England won in Spain for the first time in 31 years as they recorded a memorable Uefa Nations League win over Spain in Seville.
Gareth Southgate’s side were 3-0 up after a sensational first half, Raheem Sterling ending a three-year and 27-game barren sequence with a thunderous early opener and he was on the mark from close range for the third before the interval, with a composed strike from Marcus Rashford sandwiched in between.
Spain, torn apart by England’s pace in those opening 45 minutes, responded in predictable fashion in a chaotic second period as Paco Alcacer pulled a goal back just before the hour with a near-post header.
England lived on their nerves, particularly goalkeeper Jordan Pickford, whose exceptional ability with the ball at his feet helped create their first two goals but was also lucky to survive a penalty appeal when he seemed to bring down Rodrigo after attempting to be too clever in his own area.
Spain hit the woodwork and Sergio Ramos scored with the final act of the game in the 97th minute – but England survived to secure a famous and deserved victory, their first here since a 4-2 win in 1987 and in a country that has rarely tasted defeat on its own turf.
This was their first loss at home in a competitive fixture since 2003.
England’s landmark moment?
Southgate, despite the comparative success of reaching the World Cup semi-final, insisted his side could not rank themselves among the world’s top teams until they started beating top teams.
The win against then World Cup holders Germany in March 2016 proved a false dawn and the question persisted as they lost twice to Belgium in Russia, to Croatia in the semi-final in Moscow and to Spain in the Uefa Nations League reverse fixture at Wembley in September.
Can this dramatic night in Seville be the landmark moment, the statement victory, that Southgate has been demanding?
England lived on their nerves for much of the second half as Spain applied constant pressure until the 97th minute but the celebrations of players and supporters at the final whistle illustrated the magnitude of this England win.
Spain were resurgent under Luis Enrique and had not lost at home in a competitive game since they were beaten by Greece in June 2003 – 5,609 days ago.
And yet, after surviving a torrid opening, England’s pressing and pace tore Spain to pieces in the first half. The Spanish dominated possession but England had the potency and end product with those three goals.
Captain Harry Kane was the workhorse and creator while Sterling and Rashford provided the finishing flourishes that put England in dreamland at the interval.
They had to dig deep and rode their luck through a succession of second-half scares but that was inevitable against a side of Spain’s quality. They also showed courage, resilience and a tireless work-rate.
This is a win that also eases those nerves about relegation from their Uefa Nations League group and puts them in a much more healthy position before their meeting with Croatia at Wembley.
Sterling out of the darkness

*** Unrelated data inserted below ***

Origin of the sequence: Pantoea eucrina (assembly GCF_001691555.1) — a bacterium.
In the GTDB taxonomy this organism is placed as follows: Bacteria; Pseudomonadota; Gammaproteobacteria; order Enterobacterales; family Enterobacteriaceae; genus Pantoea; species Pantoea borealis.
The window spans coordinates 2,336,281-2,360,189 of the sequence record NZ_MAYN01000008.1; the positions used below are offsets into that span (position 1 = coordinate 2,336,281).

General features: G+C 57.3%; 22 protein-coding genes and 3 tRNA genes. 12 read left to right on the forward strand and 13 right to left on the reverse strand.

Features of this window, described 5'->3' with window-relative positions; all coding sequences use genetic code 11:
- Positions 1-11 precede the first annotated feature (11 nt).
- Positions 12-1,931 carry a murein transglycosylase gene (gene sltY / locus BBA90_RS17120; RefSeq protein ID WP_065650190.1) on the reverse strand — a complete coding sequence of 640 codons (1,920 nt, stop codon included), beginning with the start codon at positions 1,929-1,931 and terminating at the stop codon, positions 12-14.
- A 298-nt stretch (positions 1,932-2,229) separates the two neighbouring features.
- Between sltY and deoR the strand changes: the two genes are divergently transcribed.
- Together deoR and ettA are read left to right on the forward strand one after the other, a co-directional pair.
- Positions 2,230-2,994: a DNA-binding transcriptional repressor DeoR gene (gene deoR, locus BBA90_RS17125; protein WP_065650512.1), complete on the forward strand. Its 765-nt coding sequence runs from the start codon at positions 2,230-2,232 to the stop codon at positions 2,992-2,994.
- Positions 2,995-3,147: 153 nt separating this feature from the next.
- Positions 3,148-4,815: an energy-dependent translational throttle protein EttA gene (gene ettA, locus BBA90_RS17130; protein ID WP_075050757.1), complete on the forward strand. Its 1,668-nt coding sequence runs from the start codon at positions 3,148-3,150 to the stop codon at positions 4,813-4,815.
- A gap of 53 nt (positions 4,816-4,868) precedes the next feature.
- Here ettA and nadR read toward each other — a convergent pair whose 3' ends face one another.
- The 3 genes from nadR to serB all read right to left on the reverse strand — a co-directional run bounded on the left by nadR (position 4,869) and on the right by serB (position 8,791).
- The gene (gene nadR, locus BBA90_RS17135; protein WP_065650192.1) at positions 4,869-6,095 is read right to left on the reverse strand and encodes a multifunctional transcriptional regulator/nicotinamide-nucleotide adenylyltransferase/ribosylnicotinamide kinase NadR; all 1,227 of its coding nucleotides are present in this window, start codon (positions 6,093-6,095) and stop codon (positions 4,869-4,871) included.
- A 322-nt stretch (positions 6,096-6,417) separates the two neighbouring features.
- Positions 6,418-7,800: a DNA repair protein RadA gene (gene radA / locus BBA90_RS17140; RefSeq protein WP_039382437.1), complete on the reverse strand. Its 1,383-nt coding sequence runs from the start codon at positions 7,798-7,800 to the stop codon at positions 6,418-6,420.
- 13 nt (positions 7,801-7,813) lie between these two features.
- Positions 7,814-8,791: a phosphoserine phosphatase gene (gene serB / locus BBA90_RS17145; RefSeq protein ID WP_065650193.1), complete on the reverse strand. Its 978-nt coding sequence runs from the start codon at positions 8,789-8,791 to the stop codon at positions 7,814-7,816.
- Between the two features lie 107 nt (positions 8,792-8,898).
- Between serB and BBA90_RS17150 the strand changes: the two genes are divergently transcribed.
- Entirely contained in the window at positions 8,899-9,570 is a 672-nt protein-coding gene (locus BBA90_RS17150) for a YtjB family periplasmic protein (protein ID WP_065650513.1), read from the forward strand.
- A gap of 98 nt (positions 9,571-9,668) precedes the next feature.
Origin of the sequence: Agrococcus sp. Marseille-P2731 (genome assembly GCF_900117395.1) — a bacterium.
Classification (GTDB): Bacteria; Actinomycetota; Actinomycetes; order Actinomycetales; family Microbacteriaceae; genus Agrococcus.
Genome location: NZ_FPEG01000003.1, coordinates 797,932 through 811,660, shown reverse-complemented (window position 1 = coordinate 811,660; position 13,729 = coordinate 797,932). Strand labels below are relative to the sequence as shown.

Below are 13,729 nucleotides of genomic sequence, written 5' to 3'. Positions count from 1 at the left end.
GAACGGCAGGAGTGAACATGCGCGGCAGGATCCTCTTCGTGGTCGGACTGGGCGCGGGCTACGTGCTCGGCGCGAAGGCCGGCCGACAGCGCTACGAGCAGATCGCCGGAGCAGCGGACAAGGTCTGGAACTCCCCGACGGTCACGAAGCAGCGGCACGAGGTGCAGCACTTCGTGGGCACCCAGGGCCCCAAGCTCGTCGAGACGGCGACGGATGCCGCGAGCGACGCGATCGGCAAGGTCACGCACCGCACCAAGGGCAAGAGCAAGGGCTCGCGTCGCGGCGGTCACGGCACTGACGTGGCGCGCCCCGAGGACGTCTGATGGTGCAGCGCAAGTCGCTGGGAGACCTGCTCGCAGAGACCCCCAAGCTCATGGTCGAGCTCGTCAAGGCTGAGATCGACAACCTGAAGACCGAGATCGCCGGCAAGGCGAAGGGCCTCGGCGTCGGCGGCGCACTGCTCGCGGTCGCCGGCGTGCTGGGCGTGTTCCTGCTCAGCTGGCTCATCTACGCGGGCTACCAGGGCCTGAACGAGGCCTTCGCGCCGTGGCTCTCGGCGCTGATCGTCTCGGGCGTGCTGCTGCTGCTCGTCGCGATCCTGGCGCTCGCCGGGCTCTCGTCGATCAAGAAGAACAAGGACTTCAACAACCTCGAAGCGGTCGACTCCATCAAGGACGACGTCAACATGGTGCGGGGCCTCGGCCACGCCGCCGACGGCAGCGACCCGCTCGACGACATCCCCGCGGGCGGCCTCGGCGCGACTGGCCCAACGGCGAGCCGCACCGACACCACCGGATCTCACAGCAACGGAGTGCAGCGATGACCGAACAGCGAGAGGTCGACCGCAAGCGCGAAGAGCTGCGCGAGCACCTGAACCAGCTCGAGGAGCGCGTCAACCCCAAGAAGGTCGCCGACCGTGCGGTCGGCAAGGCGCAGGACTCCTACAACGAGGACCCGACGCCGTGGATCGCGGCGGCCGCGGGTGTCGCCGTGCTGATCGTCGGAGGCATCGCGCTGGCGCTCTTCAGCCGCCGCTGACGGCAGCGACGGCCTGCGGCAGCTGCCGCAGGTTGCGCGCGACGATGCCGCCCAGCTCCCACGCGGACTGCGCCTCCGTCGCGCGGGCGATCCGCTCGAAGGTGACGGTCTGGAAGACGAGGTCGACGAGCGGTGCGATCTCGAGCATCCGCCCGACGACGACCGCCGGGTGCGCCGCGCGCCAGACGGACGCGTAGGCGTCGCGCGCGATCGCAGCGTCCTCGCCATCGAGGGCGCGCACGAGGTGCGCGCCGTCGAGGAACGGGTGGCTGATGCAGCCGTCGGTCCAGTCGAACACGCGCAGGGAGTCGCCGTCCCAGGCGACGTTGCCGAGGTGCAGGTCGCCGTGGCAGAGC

Sterling was not hiding away from cold reality when he addressed the media after Friday’s goalless draw against Croatia behind closed doors in Rijeka – he simply had to start scoring for England.
As the action got under way in Seville, it was three years, 27 games and 1,810 minutes since he scored in the 2-0 win over Estonia at Wembley.
The pressure to deliver was mounting and it was perfectly natural that questions were being asked about how long this record could be sustained, but Sterling answered them in the most emphatic fashion possible after 15 minutes.
Pickford’s superb pass started the move and when Kane played Sterling through he fired unerringly and without hesitation high past David de Gea.
The shackles were off and the player whose club form is such a contrast to his international returns – he has scored 34 goals in 97 appearances for Manchester City in that same three-year period – was electrifying.
Sterling added his second to give England that 3-0 lead before half-time but he also gave a complete performance of pace and running, and was unlucky to be denied a penalty in the second half. He was a threat every time he had the ball.
Southgate has always felt the goal was coming for Sterling – now he will hope for further rewards.
Spain stunned by England’s shock tactics
In his media briefing before this game Spain coach Luis Enrique was asked whether he could believe how well his early days had gone after thrashing Croatia at home and Wales away – but the party came to an abrupt end here in Seville.
The whistles at half-time were as much from disbelief as disappointment as a Spain side used to having it all their own way at home were being run ragged on their own turf.
England were devastating. Spain were stunned.
This country has been an impregnable football fortress in the modern generation and this was the end of a 38-game unbeaten run, the first time in their history that they had conceded three goals at home in a competitive international match.
It was the first time they had conceded three goals at home in the first 45 minutes of an international since Scotland scored four in their 6-2 win at the Bernabeu in June 1963.
All these glorious statistics came tumbling down around Spain as England restored the feelgood factor that sustained them through the World Cup in Russia in the summer.
This was a memorable night and one of the finest in England’s recent history.